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retrohouse 08-08-2010 04:50 PM

Remove embossing leveler residue from unglazed tile?
Our house was built in 1957. We recently tore up the vinyl floor in the entryway to see what was underneath with the intention to either restore what was there if it was in good enough shape, or to have the floor re-tiled.

We found the original mosaic tile floor from when the house was built, hiding under a thick layer of embossing leveler. None of the tiles were cracked or broken, or even loose.

We managed to soften and scrape up the leveler but the floor still has an annoying white residue on it that I can't seem to get rid of no matter what I do.

Here is what I have tried so far:

Diluted white vinegar
Straight white vinegar
Goof off
Lacquer thinner
Denatured alcohol
Grout haze remover
Acidic tile cleaner (contains hydrochloric acid)
Magic eraser
Buffing with dry cloth
Polishing pad attached to power sander

So far the acidic tile cleaner has been the most effective but it requires multiple applications to even see a difference and the tiles and grout are still hazy. It looks great when it's wet but once it dries, the haze returns.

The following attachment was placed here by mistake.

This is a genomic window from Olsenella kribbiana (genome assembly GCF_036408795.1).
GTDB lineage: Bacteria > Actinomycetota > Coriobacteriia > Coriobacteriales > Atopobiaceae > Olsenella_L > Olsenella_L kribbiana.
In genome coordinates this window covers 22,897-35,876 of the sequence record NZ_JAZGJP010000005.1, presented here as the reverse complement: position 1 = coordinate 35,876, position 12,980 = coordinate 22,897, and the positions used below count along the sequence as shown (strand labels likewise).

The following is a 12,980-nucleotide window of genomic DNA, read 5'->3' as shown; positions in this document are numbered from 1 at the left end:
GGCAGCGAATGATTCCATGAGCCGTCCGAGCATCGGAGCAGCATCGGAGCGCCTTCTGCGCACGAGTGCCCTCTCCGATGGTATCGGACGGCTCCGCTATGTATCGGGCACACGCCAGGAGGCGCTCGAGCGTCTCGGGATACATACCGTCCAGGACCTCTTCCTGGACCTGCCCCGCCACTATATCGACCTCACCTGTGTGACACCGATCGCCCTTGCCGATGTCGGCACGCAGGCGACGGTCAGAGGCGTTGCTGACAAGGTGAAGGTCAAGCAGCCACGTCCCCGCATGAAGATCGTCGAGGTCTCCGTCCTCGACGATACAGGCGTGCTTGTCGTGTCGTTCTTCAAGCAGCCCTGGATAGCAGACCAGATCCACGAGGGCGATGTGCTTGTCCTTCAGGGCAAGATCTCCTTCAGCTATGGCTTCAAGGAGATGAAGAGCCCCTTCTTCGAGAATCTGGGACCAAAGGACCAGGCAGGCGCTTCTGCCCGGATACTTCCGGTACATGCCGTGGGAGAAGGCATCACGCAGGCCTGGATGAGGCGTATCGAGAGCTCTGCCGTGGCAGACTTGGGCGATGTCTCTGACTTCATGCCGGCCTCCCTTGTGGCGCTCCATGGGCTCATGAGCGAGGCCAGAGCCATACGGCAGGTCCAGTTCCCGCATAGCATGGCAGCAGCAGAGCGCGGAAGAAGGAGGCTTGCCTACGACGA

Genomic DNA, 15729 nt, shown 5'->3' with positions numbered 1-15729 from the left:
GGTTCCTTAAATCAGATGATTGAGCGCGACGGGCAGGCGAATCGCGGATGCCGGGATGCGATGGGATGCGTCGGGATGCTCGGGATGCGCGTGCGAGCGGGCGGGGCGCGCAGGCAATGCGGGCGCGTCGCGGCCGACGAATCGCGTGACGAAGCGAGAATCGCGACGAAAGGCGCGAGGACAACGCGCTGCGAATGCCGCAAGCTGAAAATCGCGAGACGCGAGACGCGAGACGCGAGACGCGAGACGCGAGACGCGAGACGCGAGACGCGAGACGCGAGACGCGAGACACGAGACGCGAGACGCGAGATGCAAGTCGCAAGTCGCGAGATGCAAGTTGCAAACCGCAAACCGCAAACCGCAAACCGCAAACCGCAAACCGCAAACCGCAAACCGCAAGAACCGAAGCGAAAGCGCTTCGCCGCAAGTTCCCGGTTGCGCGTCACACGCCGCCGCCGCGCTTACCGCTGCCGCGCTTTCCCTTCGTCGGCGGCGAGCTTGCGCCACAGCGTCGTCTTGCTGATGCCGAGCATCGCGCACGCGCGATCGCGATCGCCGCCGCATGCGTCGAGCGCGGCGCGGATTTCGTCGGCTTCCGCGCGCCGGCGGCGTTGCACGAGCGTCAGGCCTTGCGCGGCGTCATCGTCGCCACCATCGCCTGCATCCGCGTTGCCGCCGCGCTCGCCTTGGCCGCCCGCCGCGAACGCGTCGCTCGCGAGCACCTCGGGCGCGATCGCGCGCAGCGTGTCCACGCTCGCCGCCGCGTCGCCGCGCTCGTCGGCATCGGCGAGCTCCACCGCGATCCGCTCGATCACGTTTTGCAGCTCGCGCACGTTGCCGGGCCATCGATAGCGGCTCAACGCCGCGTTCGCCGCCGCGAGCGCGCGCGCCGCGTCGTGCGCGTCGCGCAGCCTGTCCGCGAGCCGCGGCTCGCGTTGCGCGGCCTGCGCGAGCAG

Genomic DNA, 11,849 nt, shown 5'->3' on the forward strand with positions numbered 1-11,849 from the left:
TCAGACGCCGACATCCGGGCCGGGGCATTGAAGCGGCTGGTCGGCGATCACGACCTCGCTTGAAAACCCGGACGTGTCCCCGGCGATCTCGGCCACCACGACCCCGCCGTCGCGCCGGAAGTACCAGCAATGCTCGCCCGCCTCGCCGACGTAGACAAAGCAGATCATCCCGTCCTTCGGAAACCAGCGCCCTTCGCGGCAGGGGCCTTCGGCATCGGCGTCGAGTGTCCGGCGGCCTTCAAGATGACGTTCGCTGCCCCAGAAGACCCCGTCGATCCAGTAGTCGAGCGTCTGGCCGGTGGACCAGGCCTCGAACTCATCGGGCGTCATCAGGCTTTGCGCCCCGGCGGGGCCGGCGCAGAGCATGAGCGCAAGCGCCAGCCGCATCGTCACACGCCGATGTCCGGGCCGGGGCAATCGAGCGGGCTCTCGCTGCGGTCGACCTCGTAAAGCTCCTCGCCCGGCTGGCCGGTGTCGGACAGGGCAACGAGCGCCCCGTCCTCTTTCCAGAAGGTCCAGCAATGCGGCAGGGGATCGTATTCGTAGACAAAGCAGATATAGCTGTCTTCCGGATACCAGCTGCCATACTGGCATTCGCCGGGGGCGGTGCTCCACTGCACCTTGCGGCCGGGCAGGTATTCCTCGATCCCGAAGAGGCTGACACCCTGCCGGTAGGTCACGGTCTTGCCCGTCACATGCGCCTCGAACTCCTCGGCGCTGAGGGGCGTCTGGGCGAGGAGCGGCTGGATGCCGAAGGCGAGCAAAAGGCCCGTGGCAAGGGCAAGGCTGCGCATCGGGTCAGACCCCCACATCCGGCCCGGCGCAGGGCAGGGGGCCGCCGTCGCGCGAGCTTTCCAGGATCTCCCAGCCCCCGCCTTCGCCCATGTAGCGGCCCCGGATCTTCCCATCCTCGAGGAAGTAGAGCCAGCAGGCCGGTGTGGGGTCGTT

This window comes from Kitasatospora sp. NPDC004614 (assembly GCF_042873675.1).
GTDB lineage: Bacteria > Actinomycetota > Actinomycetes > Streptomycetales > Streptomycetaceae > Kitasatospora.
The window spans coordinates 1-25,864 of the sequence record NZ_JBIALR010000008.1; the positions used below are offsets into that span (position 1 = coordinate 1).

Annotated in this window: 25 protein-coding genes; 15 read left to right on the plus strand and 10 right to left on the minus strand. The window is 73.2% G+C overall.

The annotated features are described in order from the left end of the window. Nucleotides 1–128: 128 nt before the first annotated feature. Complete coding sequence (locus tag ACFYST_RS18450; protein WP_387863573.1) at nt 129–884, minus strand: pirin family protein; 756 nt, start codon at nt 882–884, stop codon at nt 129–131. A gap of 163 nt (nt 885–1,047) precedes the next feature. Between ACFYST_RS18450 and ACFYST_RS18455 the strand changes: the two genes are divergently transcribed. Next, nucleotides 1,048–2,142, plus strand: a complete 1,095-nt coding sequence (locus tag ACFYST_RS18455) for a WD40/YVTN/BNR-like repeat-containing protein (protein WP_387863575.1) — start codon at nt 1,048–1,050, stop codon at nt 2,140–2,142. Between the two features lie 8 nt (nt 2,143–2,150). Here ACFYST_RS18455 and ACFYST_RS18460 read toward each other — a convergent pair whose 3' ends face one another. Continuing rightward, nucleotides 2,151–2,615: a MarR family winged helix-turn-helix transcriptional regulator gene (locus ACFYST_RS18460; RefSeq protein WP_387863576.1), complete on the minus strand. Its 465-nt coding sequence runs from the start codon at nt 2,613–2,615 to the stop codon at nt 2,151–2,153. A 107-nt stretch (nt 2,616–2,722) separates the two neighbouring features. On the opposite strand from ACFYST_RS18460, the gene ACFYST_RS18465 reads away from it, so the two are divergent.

Does anyone have any advice on what else I can try? Should I throw in the towel and call in a professional? If so, what type of professional...a cleaner, or a tile laying expert? Can this floor be saved? I would really like to save it; my house has a lot of its original features and surfaces and I am a big fan of the era. I would really like to keep this floor.

Thank you in advance! :help:

haversack tile 08-08-2010 11:18 PM

you sat it looks good wet, try a sealer. test a small section and let it dry over night.

retrohouse 08-15-2010 10:32 AM


Originally Posted by haversack tile (Post 482723)
you sat it looks good wet, try a sealer. test a small section and let it dry over night.

Thank you for the suggestion; I tried it and it didn't work. :(

Bud Cline 08-15-2010 11:56 AM

Not a solution to your problem but an idea of what you may be dealing with.

Mosaic tiles of that vintage were likely made of porcelain ceramic. Porcelain ceramic develops microscopic pores in its surface during the firing (kiln) process. These pores then collect anything that is applied to the tile and can fit into the pores. It then becomes very difficult (maybe impossible) to remove whatever this substance is from the pores.

I would suggest trying to stain the white substance that is hanging in the pores. Can't guarantee this would work but worth a try. Select a desirable tile grout and vigorously spread it over an area. The hope is the color pigments will re-stain the white. Wipe it off with a sponge and see if the color has changed and is more desirable.

Just an idea that might work for you.:)

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